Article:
On both occasions, some of the most affecting testimonies came from the mediation group, a committed body of seven local artists, activists and educators, who spoke about how attached they had grown to El Santero as a meeting place and described the approach they took to mediation, namely not to explain the artworks to anyone but instead to share their personal stories of the city in, for example, a series of ‘affective walks’ led by Mônica Hoff. Since the educational programme started with a year-long lead in, they had already formed a tight-knit community by the time the biennale kicked-off and seemed intent on carrying on meeting as a group once the event that brought them together came to an end. To them, Bienal FEMSA now felt like their own project. The symposium, what with its title and all the summing up, brought on in some the onset of post-biennale depression, barely two and a half weeks into full-biennale mode. Yet, judging by the emotional response, this biennale stands a good chance of having an afterlife.



This report from ARTBO 2015 and Bogotá Art Month appeared on flashartonline.com:

“Colombia is having a moment,” says MoMA’s Director of Adult and Academic Programs Pablo Helguera, echoing the upbeat mood at the Corferias Convention Center, where the ten-year-old ARTBO — Bogotá’s most prestigious art fair — is held at the start of October. The fact that at least four other fairs are taking place concurrently in the capital city and beyond to coincide with the start of the “Art Month” provides a measure of local artistic and cultural activity. Bogotá alone boasts sixty art galleries and fifty-eight museums.

The capital’s burgeoning art scene reminds Helguera of Mexico City — where he hails from — in the 1990s. The New York-based artist and educator is here to give a lecture-performance as part of Foro, a series of talks and discussions curated by José Roca. Formerly adjunct curator of Latin American Art at Tate Modern and artistic director of FLORA ars + natura, which wins my vote as the most alluring of Bogotá’s new contemporary art spaces, Roca seems to have no trouble getting his pick of curators, artists and museum directors to fly halfway around the world in order to join him for panel discussions at the fair and, while they are at it, do some studio visits and get to know the local artists.

In return, ARTBO has introduced the Prodigy Award – FLORA Grant for the most promising emerging artist or collective from Colombia featured in the non-commercial Artecámara section of the fair. The grant comes with the opportunity to do a year-long residency at FLORA ars + natura and to put on a solo exhibition at ARTBO the following year. This year’s prodigy, Sandra Liliana Rengifo, was chosen from among thirty-three artists for her wistful video projection Pil På Himlen (Flecha En El Cielo) (2012–15), full of dusky skies and birds flitting across them.

Colombia is home to over 1,850 recorded bird species, the largest number in the world. Unsurprisingly, an avian theme crops up in displays by local artists around the city, not least at Roca’s FLORA, located in the working-class San Felipe neighborhood. In addition to a sound piece, which greeted visitors with bird song upon arrival, and an installation that had the central spiral staircase engulfed in yards of cord as part of her Nido, 2015, Maria José Arjona’s entrancing durational performance saw the artist sit perfectly still for hours with her head nested inside a cage inhabited by live canaries; she originally wanted it to be an eagle.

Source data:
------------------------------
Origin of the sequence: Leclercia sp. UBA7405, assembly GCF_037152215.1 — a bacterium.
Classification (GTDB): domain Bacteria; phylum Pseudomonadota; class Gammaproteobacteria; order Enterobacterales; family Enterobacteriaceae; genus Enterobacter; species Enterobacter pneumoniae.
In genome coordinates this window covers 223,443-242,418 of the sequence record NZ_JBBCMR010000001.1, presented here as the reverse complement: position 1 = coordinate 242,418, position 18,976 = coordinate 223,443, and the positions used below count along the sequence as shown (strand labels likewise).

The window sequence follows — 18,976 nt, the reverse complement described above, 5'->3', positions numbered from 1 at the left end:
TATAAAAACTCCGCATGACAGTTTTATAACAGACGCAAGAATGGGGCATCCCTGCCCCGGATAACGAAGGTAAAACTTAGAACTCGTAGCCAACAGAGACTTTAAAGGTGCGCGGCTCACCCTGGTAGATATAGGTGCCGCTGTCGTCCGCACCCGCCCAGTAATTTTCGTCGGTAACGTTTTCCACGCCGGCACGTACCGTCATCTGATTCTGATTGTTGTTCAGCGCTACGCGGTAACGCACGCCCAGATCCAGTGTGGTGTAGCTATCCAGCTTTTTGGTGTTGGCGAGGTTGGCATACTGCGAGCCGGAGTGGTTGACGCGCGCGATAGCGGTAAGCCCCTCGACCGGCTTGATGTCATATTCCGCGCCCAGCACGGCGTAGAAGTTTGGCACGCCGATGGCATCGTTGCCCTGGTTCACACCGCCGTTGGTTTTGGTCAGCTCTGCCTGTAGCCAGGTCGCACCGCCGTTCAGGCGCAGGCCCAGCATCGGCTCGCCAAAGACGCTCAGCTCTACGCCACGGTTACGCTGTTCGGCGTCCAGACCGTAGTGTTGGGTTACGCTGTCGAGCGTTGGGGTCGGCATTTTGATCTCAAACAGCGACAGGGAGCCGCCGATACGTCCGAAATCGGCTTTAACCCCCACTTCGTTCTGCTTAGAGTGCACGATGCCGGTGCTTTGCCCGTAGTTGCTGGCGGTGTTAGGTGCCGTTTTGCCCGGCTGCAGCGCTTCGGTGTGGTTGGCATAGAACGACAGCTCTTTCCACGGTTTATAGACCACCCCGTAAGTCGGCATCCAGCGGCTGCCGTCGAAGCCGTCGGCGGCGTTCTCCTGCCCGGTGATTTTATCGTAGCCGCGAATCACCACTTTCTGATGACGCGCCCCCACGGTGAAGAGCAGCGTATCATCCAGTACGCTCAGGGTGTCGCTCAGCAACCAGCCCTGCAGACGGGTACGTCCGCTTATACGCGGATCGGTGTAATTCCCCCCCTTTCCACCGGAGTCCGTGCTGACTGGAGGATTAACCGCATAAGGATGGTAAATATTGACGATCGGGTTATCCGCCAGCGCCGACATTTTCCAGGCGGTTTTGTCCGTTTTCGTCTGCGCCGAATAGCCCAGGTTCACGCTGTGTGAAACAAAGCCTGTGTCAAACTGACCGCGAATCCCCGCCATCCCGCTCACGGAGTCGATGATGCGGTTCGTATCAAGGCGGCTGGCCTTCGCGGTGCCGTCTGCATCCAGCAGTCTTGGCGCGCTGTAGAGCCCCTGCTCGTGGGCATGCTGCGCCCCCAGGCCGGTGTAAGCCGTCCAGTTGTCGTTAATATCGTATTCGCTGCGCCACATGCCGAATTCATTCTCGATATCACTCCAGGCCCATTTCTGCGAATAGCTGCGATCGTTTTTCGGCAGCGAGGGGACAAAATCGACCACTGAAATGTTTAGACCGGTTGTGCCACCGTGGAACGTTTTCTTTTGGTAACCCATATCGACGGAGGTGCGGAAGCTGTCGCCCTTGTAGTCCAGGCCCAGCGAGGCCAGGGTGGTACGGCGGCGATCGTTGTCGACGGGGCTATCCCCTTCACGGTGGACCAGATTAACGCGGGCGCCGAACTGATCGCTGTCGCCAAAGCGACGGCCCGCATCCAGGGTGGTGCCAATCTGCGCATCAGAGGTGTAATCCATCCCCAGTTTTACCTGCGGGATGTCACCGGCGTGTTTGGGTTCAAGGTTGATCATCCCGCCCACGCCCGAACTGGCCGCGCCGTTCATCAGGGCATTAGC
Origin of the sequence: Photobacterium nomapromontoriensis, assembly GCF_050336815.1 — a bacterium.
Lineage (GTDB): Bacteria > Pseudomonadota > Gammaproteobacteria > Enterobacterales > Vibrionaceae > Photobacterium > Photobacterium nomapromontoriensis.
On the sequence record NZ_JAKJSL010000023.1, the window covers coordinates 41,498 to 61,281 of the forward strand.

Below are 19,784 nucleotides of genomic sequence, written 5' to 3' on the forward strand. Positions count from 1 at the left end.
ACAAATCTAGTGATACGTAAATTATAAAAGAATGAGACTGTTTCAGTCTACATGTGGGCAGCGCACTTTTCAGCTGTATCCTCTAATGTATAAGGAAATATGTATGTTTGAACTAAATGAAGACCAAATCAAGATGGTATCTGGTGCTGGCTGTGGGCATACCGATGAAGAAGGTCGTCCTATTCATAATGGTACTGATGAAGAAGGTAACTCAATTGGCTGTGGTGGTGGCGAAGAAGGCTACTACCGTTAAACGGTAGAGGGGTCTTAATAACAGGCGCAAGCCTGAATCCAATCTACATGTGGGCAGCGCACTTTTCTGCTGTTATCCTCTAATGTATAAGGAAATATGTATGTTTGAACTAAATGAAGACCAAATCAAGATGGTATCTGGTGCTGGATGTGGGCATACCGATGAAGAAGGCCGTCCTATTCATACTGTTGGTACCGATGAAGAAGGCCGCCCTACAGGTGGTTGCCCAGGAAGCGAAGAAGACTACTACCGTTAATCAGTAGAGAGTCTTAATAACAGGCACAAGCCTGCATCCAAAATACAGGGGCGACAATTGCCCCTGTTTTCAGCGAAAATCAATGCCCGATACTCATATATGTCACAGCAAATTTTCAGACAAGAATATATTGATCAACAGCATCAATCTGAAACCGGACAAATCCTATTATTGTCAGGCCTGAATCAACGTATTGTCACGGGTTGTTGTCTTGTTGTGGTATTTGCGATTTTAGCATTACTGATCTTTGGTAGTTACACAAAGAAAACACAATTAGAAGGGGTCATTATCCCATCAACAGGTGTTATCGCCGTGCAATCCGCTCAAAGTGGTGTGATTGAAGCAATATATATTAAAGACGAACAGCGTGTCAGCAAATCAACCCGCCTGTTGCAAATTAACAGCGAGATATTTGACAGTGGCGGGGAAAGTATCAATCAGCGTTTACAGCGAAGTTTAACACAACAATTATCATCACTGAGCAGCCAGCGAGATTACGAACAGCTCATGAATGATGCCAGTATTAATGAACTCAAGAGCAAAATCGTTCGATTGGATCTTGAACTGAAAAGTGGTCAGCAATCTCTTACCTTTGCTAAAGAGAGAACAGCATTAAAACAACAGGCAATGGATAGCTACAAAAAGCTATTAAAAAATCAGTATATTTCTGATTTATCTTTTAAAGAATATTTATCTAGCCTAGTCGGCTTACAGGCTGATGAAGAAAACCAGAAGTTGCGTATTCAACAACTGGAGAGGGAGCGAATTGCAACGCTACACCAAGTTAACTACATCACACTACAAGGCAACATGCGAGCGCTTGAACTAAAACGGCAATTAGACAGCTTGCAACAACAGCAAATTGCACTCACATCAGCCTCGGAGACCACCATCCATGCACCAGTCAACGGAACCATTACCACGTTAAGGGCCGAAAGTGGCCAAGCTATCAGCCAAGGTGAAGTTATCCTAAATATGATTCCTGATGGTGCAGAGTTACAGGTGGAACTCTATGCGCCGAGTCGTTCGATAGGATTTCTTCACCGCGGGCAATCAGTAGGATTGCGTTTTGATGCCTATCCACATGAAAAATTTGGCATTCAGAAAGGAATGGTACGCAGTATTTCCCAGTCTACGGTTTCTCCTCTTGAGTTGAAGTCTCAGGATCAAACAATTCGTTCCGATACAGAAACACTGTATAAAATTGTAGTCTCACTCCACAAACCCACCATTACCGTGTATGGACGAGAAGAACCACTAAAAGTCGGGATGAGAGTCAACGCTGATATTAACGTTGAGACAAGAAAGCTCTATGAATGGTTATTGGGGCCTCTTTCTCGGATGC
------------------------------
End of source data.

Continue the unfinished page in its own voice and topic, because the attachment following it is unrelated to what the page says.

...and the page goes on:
Apparently used to catch jungle birds, a delicate net, whose torn fabric had been mended in places with gold thread, was suspended throughout a booth in Luz Angela Lizarazo’s red de niebla (2015), a solo presentation in ARTBO’s new SITIO section designed with more experimental and interactive projects in mind. Gold is another persistent motif in a city that is home to the stunning Museo del Oro and whose main airport is called El Dorado. Collector José Darío Gutiérrez’s newly opened space by that name joins more established gallery spaces, including NC-arte and Valenzuela Klenner Galería, in the arty neighborhood of La Macarena. Espacio El Dorado’s inaugural show “Nudo ciego” [Blind Knot] by Bogotá-based Eduard Moreno focuses on the Magdalena River and its threatened biodiversity.

Bird calls imitated by humans resonated in the courtyard and garden of Casa Museo Quinta de Bolivar, against the backdrop of jungle-clad mountains, in Alberto Baraya Gay’s offering for the Luis Caballero Prize, one of eight solo projects shown in art spaces, museums and less-expected venues such as the tomb-like interior of the Monumento a los Héroes in the case of Juan Fernando Herrán Carreño’s sculptural and filmic installation titled Héroes mil (Thousand Heroes) (2015).

No survey of Bogotá’s contemporary art scene would be complete without a mention of the Instituto de visión, run by an enterprising all-female trio of curators out of their gallery space in the San Felipe area, a short walk away from FLORA. Curated by Maria Wills and Beatriz López, their gallery show paired Fernell Franco’s hand-painted photographs of interiors and dwellings in Cali (Colombia’s third city with a thriving art community of its own) taken in the 1970s with recent sculptural works by Felipe Arturo, made using concrete and ephemeral materials such as coffee, brown sugar and other foodstuffs. The contents of three bottles displayed on a shelf thus replicated Coca Cola’s original formula: a mixture containing bourbon and coca leaves.

Made with foreign visitors in mind, the homemade “Bogotá survival kit” — handed out to fair goers along with a party invitation or two at Instituto de visión’s understandably popular gallery stand in ARTBO’s main section — contained abundant supplies of coca tea bags and candied fruit paste to cope with altitude sickness and other fair-related ailments.